Do you want to breathe new life into your old space without hiring a professional?
DIY tiling might just be the answer to your troubles!
It’s easy to see why so many homeowners are doing their own tiling renovations and home improvement projects – it’s fast, effective, and certainly cheaper. And besides beautifying your surroundings, the new tiles also help increase the value of your property.
So, are you feeling ready to start your DIY tile work?
Check out these five handy tips to ensure success on your very own tiling project, as well as some common mistakes to avoid.
1. Getting the Right Tools
Your first step toward starting a successful tiling project is getting all the necessary tools. You should have everything ready before you begin working for maximum productivity and minimum interruption during work. While the exact tiling requirements of your project may vary, here is a list of some essential tools that are useful for any kind of tiling job:
- Measuring tape
- Drill with a paddle mixer
- Grout float
- Notched trowels
- Equipment for cutting tiles
- Tile grout and adhesive
2. Selecting A Suitable Finish
Choosing the best finish for your tiles depends mainly on two factors; your style preference and the area where you wish to install the tiles. If you want to upgrade your bathroom walls, glazed ceramic or porcelain tiles will add a nice touch. However, for the bathroom and kitchen floors, you’ll need something with a non-slippery surface, such as matt finish porcelain tiles. They are water resistant, easy to clean, and look great too.
3. Start With Dry Laying
Want your floors to look like they were tiled by a professional?
Then don’t forget to do all the prep work that needs to be taken care of before putting down the tiles for good. Dry laying your tiles can help you better plan and execute your project, reducing the chances of errors and unwanted outcomes. To start:
- Use a pencil or chalk to divide the floor into four equal sections.
- Use these lines as references when laying down the tiles, ensuring even and flat application.
- Mark any tiles that will need cutting to fit the space.
4. Scrub The Surfaces
If you’re hoping to get away with having dirty walls and floors by installing new tiles over them, you better think twice!
Grease and grime left on the surface can cause issues during installation by preventing the mortar or adhesive from sticking to the tiles. So, grab a cleaning brush and diluted fairy liquid to scrub and clean all areas before you tile. You can also use an abrasive pad to smooth out any unevenness due to build-up.
5. Grout Matters!
In tiling, you can’t overlook the importance of getting the right grout for your project – it’s almost as crucial as buying the correct tiles themselves!
Essentially there are three kinds of grout available on the market. The first is non-sanded grout, used in projects where adjacent tiles have less than an eighth of an inch distance between them. For installations having larger spacing in between, sanded grout is a suitable option. Thirdly, epoxy grout is better at resisting water and lasts longer but has a shiny plastic appearance.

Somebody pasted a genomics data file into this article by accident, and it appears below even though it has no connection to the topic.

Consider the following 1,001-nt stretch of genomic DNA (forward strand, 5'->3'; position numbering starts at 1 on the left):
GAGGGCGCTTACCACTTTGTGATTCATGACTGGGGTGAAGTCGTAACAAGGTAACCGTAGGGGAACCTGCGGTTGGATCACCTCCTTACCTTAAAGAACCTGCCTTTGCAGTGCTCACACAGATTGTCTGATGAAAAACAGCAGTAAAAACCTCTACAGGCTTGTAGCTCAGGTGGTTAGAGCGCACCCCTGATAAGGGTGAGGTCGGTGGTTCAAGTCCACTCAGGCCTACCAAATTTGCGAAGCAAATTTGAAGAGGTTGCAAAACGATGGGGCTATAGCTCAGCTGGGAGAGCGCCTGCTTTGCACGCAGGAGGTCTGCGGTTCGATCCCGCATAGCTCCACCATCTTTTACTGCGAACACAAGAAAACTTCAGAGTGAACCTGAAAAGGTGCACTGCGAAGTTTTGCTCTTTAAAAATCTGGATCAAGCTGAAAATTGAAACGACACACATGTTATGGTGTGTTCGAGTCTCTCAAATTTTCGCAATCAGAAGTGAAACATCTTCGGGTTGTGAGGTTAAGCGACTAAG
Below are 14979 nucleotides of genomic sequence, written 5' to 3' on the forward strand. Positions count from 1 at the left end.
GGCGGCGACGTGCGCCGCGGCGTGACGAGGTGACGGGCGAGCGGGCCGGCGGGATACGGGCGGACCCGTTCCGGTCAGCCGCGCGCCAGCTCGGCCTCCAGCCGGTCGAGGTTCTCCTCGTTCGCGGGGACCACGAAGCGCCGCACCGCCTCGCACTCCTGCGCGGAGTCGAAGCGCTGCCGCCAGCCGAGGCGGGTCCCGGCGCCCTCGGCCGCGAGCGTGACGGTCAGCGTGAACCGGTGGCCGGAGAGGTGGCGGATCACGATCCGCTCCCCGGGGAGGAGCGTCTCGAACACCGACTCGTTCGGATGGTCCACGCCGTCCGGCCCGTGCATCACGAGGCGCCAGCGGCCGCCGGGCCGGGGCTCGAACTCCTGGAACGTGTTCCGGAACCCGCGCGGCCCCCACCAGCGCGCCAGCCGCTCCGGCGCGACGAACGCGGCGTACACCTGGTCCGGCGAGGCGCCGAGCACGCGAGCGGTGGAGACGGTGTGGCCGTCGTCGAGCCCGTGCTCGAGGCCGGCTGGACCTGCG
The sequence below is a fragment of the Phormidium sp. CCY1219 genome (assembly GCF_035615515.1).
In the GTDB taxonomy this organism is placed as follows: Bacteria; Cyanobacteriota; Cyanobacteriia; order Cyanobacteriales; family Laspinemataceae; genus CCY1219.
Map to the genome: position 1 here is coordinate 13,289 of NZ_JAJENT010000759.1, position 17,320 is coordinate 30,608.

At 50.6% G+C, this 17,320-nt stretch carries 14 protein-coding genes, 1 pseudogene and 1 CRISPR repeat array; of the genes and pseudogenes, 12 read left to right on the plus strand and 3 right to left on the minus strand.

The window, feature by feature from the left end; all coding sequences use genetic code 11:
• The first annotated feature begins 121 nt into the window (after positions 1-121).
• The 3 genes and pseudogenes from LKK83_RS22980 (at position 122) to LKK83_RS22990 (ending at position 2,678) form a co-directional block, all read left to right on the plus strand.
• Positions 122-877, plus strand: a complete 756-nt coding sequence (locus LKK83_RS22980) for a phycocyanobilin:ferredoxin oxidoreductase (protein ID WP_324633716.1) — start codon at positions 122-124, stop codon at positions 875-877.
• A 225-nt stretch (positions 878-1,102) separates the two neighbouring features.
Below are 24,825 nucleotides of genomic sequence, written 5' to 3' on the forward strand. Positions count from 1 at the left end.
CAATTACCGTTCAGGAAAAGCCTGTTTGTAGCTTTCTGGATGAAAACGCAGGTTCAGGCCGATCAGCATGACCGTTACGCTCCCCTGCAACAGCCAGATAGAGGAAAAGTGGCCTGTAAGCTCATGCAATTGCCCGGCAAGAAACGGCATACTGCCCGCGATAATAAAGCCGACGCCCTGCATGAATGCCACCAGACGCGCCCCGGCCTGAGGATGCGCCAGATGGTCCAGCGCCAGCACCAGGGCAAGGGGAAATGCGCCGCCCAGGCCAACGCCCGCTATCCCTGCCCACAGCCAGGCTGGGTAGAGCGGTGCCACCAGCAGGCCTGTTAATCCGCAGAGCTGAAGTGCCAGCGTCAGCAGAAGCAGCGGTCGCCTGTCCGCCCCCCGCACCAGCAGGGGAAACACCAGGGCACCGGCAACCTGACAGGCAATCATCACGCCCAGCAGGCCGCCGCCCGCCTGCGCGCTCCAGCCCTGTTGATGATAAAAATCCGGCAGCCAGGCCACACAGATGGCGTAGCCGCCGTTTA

The type of grout you choose depends on your choice of tiles and where you’re installing them. Generally, it’s advisable to buy grout that closely matches your tiles’ finish and appearance for a seamless application.
Common DIY Tiling Mistakes
Working Without a Plan
As with any DIY project, it is crucial that you plan before you pick up your tools and get to work. Prior to fitting the tiles in place, roughly sketch what you want the final result to look like.
Instead of rushing to fit the tiles, planning in advance saves you the time and effort of undoing sections of work later. It also lets you determine how many tiles you’ll need in total, as well as the number of tile cuts that will be necessary to complete the job.
Calculating the Number of Tiles Wrong
Buying too many or too few tiles for a project is one of the most common mistakes people make. You suffer in both cases; running out of material at the last minute is frustrating while having too much means you’ve spent money on extra tiles that have no use.
To avoid both situations, experts recommend ordering only 10% more tiles than you anticipate using. This surplus amount should be enough to compensate for any unexpected breakages during cutting and handling.
Not Using a Backboard
Have you fallen in love with a tile design at the store, and now you want it in every room?
Not so fast!
Before making a purchase, you must make sure the tile you’re choosing is appropriate for where you intend to use it. Not all tiles are created equally; what might work for the kitchen floor will not work for the bathroom walls. Furthermore, the type of tile you choose depends on whether it will be installed indoors or outdoors, on the walls or the floor, the room’s size, etc.
Using Cheap Quality Tiles
Working on your DIY project, you may be tempted to buy the cheapest tiles you can lay your hands on. But while pinching pennies might help you save in the beginning, it usually means you’ll end up spending way more in the long run. As a result, buying high-quality materials that require less maintenance and last longer is always advisable.